Can the Golden Knights’ depth overcome the Kings’ star power?
The Kings might have superstars like Anze Kopitar and Drew Doughty on their roster, but the Knights’ depth should be able to combat them.
Despite winning over 50 games and taking the Pacific Division this season, a cloud of skepticism and doubt seems to constantly linger over the Vegas Golden Knights any time hockey pundits discuss their postseason chances.
The whole “they’ve never been here before so who knows what to expect” narrative is a fair one to attach to the Knights, but one thing I continuously hear when people break down this series is that the Knights are deep, but they don’t have superstars like Anze Kopitar or Drew Doughty.
Although William Karlsson has been close — if not on par — with Kopitar this season, it’s tough to argue against that sentiment. Simply put, the Knights are built on depth and speed, while the Kings tend to lean on their high-talent players like Kopitar, Doughty and Jeff Carter.
When it comes to this series, though, the depth versus star power debate is an interesting one, particularly when you break down the forwards for each team.
Yes, Kopitar is the best forward in this series, but what is being overlooked is that Kopitar is not just playing Karlsson one-on-one. He’s playing against an entire line that has been one of the best in the NHL.
Again, Kopitar is fantastic in just about every statistical category, but when you break things down on a per-minute basis, Jonathan Marchessault and Karlsson were actually better than Kopitar during 5v5 play this season.
Stars in the Series
I’m not going to sit here and say Karlsson and Marchessault are on the same level as Kopitar, because I don’t know that they are, but I think when you consider that the Knights’ top line will likely match up with Kopitar each time he’s one the ice, it does negate some of the “star power” Kopitar brings to this series.
If you go further into the numbers, Vegas’ top line — with Rielly Smith healthy — has regularly outshot and outscored teams this season. However, you can easily counter that by bringing up how Kopitar torched Vegas for five points (two goals and three assists) during their four games this season. Jeff Carter also scored a power play goal in both games he played against Vegas this season.
From a statistical comparison, the Knights’ top line could go tit for tat with Kopitar for a while. However, I think you are beginning to see how this match up is closer than what some are portraying it to be.
Outside of the top line battle, the Knights’ depth could really chip away at the Kings “star power,” which is largely thanks to the likes of David Perron. Granted, Perron may not be back on the ice until later on in the series, but when he does return to the lineup, it’ll create a ripple effect that allows Alex Tuch to slide down into a third line role with Tomas Tatar, and it also could push Ryan Carpenter into a more natural fourth line center role. By doing this it creates a more balanced lineup that can attack the Kings in a variety of ways. This should help the Knights a ton since the Kings third and fourth lines are below average— and that’s being generous.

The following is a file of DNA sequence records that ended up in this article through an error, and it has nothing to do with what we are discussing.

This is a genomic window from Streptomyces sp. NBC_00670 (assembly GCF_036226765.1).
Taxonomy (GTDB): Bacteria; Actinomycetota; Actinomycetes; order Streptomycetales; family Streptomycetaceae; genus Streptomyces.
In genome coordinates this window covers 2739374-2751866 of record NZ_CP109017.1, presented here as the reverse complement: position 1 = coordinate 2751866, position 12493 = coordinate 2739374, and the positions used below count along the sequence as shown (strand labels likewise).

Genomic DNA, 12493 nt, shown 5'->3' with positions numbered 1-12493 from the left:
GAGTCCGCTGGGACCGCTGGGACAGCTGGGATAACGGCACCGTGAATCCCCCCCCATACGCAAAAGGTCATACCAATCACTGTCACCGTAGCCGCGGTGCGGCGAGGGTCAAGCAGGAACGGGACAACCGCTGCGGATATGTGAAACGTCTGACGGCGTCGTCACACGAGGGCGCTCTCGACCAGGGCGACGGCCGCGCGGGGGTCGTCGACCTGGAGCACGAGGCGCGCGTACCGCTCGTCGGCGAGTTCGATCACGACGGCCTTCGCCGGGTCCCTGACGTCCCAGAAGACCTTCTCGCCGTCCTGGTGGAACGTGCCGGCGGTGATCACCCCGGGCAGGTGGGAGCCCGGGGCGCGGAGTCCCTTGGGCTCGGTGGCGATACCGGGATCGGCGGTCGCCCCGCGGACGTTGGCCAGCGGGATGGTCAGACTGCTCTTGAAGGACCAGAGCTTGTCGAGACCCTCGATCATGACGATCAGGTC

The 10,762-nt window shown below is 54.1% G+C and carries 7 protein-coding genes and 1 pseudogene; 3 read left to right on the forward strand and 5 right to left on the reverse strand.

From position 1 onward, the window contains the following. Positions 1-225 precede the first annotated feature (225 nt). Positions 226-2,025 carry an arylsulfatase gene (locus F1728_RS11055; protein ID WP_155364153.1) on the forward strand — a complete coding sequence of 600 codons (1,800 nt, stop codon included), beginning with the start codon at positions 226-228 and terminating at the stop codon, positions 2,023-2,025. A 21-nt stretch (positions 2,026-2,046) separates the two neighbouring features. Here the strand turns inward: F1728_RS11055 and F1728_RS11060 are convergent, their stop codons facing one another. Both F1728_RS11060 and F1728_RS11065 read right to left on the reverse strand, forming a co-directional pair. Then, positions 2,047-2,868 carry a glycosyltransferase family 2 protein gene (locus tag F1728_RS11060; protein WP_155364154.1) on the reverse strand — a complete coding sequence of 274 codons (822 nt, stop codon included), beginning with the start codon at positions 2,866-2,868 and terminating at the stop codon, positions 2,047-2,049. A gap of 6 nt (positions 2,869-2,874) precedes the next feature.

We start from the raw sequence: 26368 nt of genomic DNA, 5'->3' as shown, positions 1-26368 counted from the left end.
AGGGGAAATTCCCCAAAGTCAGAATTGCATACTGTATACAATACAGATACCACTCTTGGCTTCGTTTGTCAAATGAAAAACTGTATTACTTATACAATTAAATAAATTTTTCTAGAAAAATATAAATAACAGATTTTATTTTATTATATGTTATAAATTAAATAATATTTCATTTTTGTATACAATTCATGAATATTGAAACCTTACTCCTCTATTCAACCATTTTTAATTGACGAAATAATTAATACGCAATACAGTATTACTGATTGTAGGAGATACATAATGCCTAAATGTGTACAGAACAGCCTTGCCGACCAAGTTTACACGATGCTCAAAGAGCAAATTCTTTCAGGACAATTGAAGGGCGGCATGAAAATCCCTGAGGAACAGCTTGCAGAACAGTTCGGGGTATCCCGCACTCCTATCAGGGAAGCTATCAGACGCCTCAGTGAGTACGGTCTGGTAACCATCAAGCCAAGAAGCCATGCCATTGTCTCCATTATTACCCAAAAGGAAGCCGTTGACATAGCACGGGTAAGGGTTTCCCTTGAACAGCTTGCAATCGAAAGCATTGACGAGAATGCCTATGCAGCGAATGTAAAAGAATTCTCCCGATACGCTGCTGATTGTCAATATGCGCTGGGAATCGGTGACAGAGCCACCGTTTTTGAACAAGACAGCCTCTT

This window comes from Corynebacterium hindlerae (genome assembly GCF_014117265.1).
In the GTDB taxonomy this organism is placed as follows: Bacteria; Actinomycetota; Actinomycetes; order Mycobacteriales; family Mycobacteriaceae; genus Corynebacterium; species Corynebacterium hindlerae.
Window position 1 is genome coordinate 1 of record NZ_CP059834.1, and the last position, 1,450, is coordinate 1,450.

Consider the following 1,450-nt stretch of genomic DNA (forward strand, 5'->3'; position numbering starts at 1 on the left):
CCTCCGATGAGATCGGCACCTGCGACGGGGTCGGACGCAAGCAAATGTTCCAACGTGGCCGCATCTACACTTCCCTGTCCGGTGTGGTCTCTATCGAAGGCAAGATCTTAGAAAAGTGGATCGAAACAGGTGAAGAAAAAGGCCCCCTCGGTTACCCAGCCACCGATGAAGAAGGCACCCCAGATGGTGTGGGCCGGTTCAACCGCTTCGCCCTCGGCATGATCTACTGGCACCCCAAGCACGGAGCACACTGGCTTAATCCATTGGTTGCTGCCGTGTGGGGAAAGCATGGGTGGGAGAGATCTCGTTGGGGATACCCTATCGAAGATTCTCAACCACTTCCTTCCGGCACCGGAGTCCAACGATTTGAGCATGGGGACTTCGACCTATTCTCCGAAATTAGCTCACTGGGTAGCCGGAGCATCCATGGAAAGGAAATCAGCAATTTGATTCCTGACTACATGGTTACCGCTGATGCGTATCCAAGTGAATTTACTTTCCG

The defensive side is where the Kings’ star power really shines, though. There’s Doughty and a decent supporting cast of Jake Muzzin, Alec Martinez and Dion Phaneuf, although the numbers would suggest Martinez and Phaneuf have regressed this season. Then for Vegas it’s a true “by committee” approach.
Over the course of a seven game series I’m really curious to see how a “by committee” approach works because given the urgency in each game a player like Doughty could have a gigantic impact.
The other area where star power could really matter is on special teams. The Kings’ penalty kill was ranked No. 1 in the NHL this season and they held the Knights in check during the regular season, forcing them to go 0-for-13 on the man-advantage.
On the flip side, the Kings’ PP unit seemed to figure things out down the stretch, scoring 17 power play goals during their last 25 games and seven during their final 10 games. Vegas wasn’t too far behind the Kings, though, scoring 15 power play goals during their last 25 games and five during their final 10 games.
With benches being shortened during the postseason and top units staying out on the power play longer, we’ll likely see talented players thrive on the man advantage. This is where if you buy into the whole “the Kings are more talented than the Knights” narrative Vegas could have a problem, especially since the Kings’ penalty kill only allowed six goals against during their final 25 games.
Not to sound too cliche here, but I think you can see where the Knights’ depth will help them and where the Kings’ star power will help them. I must admit, I hate to sit on the fence here with this whole “depth versus star power” debate, but I genuinely believe both teams will use this to their advantage at some point during the series and we likely won’t see a “winner” until the series concludes. In the meantime, enjoy the chess match between John Stevens and Gerard Gallant!